Photographs, unlike paintings, can be printed (now: cut/pasted) an infinite number of times. This hugely undermines their value - they are not unique. This is much harder to do with paint. Hence the financial value of paintings in contrast to photographs. This is one difference between the two forms which is undeniable and will always create at least a monetary discrepancy between them. But sheer financial value is very different from artistic worth. Just because paintings will always sell for more money than photos doesn't really have any impact on the question of whether photographs can be considered as art or not.

The last reason why photography is not art is also - paradoxically - the reason that ultimately photography can metamorphose into an art form. That negative claim is that photography merely 'records reality'. 'Art' is supposed to be more imaginative. It is not just a record, but an interpretation of reality, transposed into paint (or sculpture, or words, or music). When we look at a painting we see not only the object painted, but we are also acutely aware of the touch of the artist - through the paint itself and how the artist has manipulated it. When we look at photograph the hand of the photographer seems more distant. We are less aware of the creator of the image, and more aware of the object being recorded.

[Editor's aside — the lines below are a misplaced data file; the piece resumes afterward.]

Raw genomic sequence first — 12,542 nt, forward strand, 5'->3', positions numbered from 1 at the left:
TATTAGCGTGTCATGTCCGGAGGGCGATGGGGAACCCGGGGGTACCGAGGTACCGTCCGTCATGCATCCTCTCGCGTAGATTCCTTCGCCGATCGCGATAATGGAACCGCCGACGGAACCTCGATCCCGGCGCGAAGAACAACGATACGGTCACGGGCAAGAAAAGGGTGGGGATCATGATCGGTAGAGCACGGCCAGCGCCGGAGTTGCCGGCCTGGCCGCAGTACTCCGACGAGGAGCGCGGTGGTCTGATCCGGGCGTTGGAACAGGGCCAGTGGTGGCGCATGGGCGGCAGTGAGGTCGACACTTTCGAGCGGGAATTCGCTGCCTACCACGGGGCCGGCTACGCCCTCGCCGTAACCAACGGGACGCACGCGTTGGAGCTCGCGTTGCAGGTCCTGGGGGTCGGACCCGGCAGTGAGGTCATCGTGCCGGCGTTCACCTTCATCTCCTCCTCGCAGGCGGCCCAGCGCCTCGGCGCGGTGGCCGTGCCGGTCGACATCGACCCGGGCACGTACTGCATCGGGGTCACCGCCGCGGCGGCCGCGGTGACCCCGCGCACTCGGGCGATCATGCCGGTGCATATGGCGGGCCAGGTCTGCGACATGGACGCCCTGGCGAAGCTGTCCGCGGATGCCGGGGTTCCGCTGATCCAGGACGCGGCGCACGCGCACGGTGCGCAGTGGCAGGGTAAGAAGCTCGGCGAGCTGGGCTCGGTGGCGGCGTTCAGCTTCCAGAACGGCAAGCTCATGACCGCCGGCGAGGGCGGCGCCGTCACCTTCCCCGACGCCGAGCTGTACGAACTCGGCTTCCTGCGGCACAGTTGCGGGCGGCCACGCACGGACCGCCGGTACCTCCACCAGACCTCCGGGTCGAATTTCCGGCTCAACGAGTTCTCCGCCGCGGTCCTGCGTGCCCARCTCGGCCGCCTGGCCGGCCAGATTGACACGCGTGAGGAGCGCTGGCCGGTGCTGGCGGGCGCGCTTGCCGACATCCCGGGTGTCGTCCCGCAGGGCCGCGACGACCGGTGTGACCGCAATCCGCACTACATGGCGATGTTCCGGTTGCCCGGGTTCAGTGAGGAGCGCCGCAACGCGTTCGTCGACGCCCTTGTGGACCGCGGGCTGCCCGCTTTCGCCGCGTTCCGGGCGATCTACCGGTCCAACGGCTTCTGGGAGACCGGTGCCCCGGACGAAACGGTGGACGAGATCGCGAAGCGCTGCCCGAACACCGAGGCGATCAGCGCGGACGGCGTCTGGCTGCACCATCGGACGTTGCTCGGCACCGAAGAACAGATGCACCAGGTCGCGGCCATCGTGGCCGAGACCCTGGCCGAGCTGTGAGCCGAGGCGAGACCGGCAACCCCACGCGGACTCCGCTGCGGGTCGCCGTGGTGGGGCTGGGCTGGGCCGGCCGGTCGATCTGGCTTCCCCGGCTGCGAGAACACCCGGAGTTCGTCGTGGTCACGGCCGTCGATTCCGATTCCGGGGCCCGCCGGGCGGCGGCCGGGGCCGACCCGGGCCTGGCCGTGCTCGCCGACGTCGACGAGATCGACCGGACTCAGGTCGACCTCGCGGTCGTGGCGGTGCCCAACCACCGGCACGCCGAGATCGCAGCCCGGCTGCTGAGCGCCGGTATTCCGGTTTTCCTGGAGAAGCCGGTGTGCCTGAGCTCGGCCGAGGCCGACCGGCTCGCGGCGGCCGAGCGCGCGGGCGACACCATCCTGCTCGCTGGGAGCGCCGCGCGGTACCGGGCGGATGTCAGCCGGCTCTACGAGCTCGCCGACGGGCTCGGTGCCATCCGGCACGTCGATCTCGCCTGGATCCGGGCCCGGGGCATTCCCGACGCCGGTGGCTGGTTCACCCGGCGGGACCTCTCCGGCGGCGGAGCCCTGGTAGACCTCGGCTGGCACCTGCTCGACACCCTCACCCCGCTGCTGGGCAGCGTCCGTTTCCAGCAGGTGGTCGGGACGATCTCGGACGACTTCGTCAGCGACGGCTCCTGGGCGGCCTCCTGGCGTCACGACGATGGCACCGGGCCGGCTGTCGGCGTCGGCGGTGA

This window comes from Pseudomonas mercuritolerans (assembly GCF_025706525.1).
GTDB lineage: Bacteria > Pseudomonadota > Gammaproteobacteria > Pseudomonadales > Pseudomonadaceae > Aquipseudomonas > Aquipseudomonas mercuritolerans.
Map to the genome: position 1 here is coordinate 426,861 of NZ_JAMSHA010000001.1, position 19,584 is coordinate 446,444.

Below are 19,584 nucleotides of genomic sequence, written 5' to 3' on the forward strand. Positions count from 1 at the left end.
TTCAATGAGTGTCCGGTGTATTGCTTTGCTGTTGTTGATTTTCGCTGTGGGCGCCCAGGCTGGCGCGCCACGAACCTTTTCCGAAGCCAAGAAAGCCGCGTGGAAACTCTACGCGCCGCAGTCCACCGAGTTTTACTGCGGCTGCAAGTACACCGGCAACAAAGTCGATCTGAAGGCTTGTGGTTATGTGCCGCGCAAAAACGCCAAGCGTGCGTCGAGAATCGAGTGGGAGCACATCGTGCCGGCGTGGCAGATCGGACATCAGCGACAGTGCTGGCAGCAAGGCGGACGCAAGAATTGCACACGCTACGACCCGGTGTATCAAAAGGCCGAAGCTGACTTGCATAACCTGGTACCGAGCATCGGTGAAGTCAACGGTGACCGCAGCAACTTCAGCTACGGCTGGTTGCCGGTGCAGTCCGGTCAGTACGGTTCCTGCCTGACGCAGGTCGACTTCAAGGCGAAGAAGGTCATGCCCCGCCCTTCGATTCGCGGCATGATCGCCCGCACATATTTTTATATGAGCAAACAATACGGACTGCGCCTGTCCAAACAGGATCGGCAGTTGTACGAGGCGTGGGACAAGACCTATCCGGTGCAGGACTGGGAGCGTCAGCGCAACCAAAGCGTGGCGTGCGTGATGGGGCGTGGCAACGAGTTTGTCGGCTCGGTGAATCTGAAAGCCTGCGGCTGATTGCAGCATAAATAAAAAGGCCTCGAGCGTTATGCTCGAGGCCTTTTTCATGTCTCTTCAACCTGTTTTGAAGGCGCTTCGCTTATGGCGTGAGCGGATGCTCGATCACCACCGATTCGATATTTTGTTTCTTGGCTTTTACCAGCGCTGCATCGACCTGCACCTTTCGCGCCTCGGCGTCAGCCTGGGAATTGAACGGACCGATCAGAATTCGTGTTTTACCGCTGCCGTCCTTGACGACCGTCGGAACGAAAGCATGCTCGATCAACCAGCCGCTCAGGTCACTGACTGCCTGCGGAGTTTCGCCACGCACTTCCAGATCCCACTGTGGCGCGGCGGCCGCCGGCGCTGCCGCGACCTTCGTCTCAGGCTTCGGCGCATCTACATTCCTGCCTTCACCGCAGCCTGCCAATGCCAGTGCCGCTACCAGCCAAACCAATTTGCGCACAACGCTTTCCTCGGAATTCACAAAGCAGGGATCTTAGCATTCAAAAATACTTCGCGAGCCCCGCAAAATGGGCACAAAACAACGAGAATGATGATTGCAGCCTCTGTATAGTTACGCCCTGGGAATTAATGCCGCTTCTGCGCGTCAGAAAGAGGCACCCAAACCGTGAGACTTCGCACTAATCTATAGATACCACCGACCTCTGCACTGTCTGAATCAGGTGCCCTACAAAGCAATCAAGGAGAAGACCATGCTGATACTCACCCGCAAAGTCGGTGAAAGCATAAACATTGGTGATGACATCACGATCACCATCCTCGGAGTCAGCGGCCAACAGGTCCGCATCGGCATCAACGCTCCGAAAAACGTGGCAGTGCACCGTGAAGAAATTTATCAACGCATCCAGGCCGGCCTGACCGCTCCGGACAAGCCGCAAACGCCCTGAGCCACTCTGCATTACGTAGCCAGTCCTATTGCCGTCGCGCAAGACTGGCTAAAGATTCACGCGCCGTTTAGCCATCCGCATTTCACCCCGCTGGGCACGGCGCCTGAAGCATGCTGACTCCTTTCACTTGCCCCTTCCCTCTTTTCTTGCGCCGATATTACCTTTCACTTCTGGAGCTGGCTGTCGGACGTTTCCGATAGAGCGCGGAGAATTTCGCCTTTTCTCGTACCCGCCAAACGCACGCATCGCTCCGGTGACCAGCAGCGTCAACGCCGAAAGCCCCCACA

In one sense this is true: We take photographs because we want to remember the reality of what happened. This is the case for everything from huge historical events through to the minutiae of everyday family life. Such photographs are incredibly important. Whether it's the memory embedded in billions of wedding photographs, or the blurred images of soldiers landing on Omaha beach in 1944, we need to see them to remember the reality of those events.

But in another, artistic, sense, this is not true. Photographs don't merely record reality, they interpret reality too. The act of taking a photograph involves a series of decisions that can be as creative as any other art form. Those decisions lie with the photographer. The more coherently and decisively the photographer makes those decisions, the more the resultant image is a reflection of a strong personal vision. At its loftiest, most intellectualized interpretation, art is the ability to translate a personal view of the world into a physical manifestation that can be sensed and understood by others. When we look at photographs we are looking at the culmination of a series of decisions made by the photographer. In this sense photography clearly is art. The mechanics of production and the easiness/difficulty of reproduction are immaterial. The vision, and the skill with which that vision is shared - this is what is important. The greatest photographers bring that skill to bear on their images. And those images are without doubt, art.

© Tom Peck (image copyright belongs to image owners)